The crest feathers of the Great Crested Grebe were once used to make fancy hats for posh ladies.
These hats were incredibly popular, so more and more grebes were killed for their feathers. The population crashed as a result. There were only 42 pairs left in Britain as the 19th century came to a close!
By that time laws had been passed to stop this practice, allowing the grebe population to recover.
Grebes have adapted to human presence by nesting on floating rafts of sticks and weed in man-made pits left after the excavation of gravel for roads or buildings. This was likely the case at Barnwell Country Park, where I followed a family from courting to independent young birds in 2017..
My camera skills lay in still photography, but I did film this little clip of the precursor to a courtship display. This occurs typically around March to May.
The birds stand tall with most of their bodies out of the water and present their partner with gifts of water weed. Then they dance across the water's surface showing off their colourful plumage.
I would have loved to have seen them do this, but they weren't obliging on the day I visited.
I first spotted them nest building at Barnwell in early June. As they were used to people walking around the park, they were not worried about me pointing a long lens at them. I did, however, find a secluded spot under some trees and observed them from a distance. I counted 5 eggs in the nest.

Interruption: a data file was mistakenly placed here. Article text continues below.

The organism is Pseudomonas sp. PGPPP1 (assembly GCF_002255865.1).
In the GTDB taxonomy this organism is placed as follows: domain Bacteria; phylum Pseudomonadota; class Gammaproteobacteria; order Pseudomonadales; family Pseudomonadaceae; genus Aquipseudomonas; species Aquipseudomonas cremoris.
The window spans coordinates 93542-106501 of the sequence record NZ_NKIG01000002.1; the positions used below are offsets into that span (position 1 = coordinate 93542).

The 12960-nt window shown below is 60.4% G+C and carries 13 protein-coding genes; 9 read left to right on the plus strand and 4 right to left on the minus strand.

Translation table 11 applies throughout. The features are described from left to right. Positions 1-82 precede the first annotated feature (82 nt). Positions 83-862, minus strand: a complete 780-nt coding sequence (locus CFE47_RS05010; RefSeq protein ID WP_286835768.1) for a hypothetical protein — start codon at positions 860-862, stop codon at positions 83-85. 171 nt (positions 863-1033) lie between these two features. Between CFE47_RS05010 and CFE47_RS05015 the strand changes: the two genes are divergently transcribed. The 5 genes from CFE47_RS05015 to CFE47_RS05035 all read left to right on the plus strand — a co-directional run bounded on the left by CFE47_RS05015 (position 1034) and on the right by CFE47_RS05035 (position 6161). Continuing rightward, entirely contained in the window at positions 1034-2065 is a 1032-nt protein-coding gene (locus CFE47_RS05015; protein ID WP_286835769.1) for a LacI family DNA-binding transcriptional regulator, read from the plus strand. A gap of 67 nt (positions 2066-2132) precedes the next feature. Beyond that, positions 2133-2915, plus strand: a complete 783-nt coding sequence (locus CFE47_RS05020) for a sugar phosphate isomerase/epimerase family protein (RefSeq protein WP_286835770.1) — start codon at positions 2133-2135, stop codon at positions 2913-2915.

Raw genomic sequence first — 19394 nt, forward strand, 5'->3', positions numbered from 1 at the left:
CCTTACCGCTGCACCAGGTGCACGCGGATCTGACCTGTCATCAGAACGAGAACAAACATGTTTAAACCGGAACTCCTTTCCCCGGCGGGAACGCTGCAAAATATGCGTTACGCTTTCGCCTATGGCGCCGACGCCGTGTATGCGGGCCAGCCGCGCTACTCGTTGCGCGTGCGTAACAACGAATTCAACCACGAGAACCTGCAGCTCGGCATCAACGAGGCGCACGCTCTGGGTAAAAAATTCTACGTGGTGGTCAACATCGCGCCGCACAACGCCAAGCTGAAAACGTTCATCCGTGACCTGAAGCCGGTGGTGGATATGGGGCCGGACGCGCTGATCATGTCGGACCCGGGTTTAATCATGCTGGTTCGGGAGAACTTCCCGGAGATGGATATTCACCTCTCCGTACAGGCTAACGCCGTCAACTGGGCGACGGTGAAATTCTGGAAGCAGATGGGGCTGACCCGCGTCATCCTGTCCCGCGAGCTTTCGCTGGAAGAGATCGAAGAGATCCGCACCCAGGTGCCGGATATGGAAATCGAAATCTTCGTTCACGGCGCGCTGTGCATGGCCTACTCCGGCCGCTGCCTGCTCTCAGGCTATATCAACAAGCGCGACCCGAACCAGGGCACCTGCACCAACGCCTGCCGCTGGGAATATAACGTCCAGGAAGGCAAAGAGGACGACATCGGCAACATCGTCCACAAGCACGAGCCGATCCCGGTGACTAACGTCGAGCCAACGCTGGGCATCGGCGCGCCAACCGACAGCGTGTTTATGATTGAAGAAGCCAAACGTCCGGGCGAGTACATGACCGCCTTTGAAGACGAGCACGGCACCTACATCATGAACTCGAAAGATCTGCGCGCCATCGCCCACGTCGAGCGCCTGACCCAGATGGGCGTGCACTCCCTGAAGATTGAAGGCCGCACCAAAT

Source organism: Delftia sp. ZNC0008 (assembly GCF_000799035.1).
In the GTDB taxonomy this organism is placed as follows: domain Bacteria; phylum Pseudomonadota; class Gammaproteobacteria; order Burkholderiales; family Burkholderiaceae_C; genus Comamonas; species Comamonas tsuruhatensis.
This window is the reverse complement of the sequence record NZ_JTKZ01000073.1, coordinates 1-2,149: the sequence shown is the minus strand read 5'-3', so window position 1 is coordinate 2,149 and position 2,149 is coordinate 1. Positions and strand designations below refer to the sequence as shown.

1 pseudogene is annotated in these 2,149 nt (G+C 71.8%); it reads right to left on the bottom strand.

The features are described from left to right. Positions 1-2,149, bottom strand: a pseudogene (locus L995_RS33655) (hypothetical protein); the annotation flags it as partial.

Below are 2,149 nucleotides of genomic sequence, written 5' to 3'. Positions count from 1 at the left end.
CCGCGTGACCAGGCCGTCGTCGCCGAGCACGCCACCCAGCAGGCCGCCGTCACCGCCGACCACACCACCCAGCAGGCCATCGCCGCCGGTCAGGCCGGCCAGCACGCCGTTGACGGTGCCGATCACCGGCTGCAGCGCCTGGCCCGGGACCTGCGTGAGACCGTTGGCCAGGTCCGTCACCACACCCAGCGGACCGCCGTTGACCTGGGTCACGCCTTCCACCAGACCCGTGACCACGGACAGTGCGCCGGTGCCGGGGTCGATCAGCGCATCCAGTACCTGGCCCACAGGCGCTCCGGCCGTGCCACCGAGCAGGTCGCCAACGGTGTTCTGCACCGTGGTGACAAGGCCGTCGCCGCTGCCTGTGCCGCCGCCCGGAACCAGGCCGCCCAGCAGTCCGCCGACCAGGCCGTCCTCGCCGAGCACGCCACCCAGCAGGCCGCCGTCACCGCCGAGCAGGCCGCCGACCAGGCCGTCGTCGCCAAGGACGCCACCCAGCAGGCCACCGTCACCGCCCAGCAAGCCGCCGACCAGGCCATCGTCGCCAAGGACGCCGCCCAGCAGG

I was using a 400mm prime lens with a 1.4x extender on my Canon 7D Mark 2. I set up my tripod to keep the camera steady as handholding this combination can be tricky.
I photographed the bird above at a different location, from a hide, allowing us a much closer view of those beautiful feathers.
Adult Great Crested Grebe take turns in sitting on the eggs while the other bird goes fishing so I was never sure one was left in charge.
By mid-June, three chicks hatched. The babies settle amongst the parents' feathers for warmth and safety. You can just see their striped heads showing in the photograph below.
The parent birds were kept busy fishing and feeding the babies. I stood for hours watching them at work and was lucky enough to see several successful catches. The following photo is an extreme crop (so a little grainy because of the high ISO necessary) showing meal time for one chick.
By the end of the month the three babies had taken to the water, although they still hitched a ride when possible.
By mid-July there were only two babies left. Either something ate the other one, or it missed out on food and perished. The adults look after one chick each so it is not uncommon for them to neglect a third and let it starve. Sad, but that is nature.
The two remaining chicks flourished. As the days went by, the adults left them while they both went off to fish. This didn't stop the babies from trying to hitch a ride, even if they were too big by now!
Each time a parent returned, the babies would beg for food, with their little bottoms up in the air and their yellow legs paddling frantically. It was so funny to watch.
The stripes on their bodies faded, but remained on their heads and necks.
As the Great Crested Grebe matures, it still keeps the striped head for the first winter. I took the following image of one youngster in October 2017. It will be two years before it reaches breeding age. Despite visiting the lakes every year, I haven't seen breeding grebes at Barnwell since.